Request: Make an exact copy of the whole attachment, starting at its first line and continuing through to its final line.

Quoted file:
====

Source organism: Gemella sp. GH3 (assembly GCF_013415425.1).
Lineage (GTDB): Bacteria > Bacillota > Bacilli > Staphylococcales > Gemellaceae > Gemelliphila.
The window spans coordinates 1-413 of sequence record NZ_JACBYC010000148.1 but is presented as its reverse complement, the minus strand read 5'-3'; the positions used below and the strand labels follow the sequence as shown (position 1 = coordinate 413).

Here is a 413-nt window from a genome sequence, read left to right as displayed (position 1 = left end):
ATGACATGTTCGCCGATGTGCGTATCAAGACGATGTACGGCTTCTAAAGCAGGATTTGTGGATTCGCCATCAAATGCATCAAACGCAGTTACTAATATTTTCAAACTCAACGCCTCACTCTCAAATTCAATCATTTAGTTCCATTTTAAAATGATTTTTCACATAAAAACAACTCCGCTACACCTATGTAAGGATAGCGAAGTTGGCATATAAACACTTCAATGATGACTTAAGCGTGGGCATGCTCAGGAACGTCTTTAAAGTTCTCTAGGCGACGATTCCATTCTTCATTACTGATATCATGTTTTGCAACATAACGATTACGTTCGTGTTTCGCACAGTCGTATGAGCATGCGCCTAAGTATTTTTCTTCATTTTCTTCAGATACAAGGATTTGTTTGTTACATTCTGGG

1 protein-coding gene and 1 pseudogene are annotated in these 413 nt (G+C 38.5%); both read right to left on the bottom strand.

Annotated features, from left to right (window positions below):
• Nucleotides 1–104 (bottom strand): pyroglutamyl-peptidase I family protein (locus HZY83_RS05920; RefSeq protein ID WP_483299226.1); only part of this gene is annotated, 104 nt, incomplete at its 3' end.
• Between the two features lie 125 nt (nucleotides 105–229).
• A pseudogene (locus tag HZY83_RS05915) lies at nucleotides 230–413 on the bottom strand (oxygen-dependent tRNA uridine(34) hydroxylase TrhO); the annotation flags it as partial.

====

Source organism: Gemella sp. GH3 (assembly GCF_013415425.1).
Lineage (GTDB): Bacteria > Bacillota > Bacilli > Staphylococcales > Gemellaceae > Gemelliphila.
The window spans coordinates 1-413 of sequence record NZ_JACBYC010000148.1 but is presented as its reverse complement, the minus strand read 5'-3'; the positions used below and the strand labels follow the sequence as shown (position 1 = coordinate 413).

Here is a 413-nt window from a genome sequence, read left to right as displayed (position 1 = left end):
ATGACATGTTCGCCGATGTGCGTATCAAGACGATGTACGGCTTCTAAAGCAGGATTTGTGGATTCGCCATCAAATGCATCAAACGCAGTTACTAATATTTTCAAACTCAACGCCTCACTCTCAAATTCAATCATTTAGTTCCATTTTAAAATGATTTTTCACATAAAAACAACTCCGCTACACCTATGTAAGGATAGCGAAGTTGGCATATAAACACTTCAATGATGACTTAAGCGTGGGCATGCTCAGGAACGTCTTTAAAGTTCTCTAGGCGACGATTCCATTCTTCATTACTGATATCATGTTTTGCAACATAACGATTACGTTCGTGTTTCGCACAGTCGTATGAGCATGCGCCTAAGTATTTTTCTTCATTTTCTTCAGATACAAGGATTTGTTTGTTACATTCTGGG

1 protein-coding gene and 1 pseudogene are annotated in these 413 nt (G+C 38.5%); both read right to left on the bottom strand.

Annotated features, from left to right (window positions below):
• Nucleotides 1–104 (bottom strand): pyroglutamyl-peptidase I family protein (locus HZY83_RS05920; RefSeq protein ID WP_483299226.1); only part of this gene is annotated, 104 nt, incomplete at its 3' end.
• Between the two features lie 125 nt (nucleotides 105–229).
• A pseudogene (locus tag HZY83_RS05915) lies at nucleotides 230–413 on the bottom strand (oxygen-dependent tRNA uridine(34) hydroxylase TrhO); the annotation flags it as partial.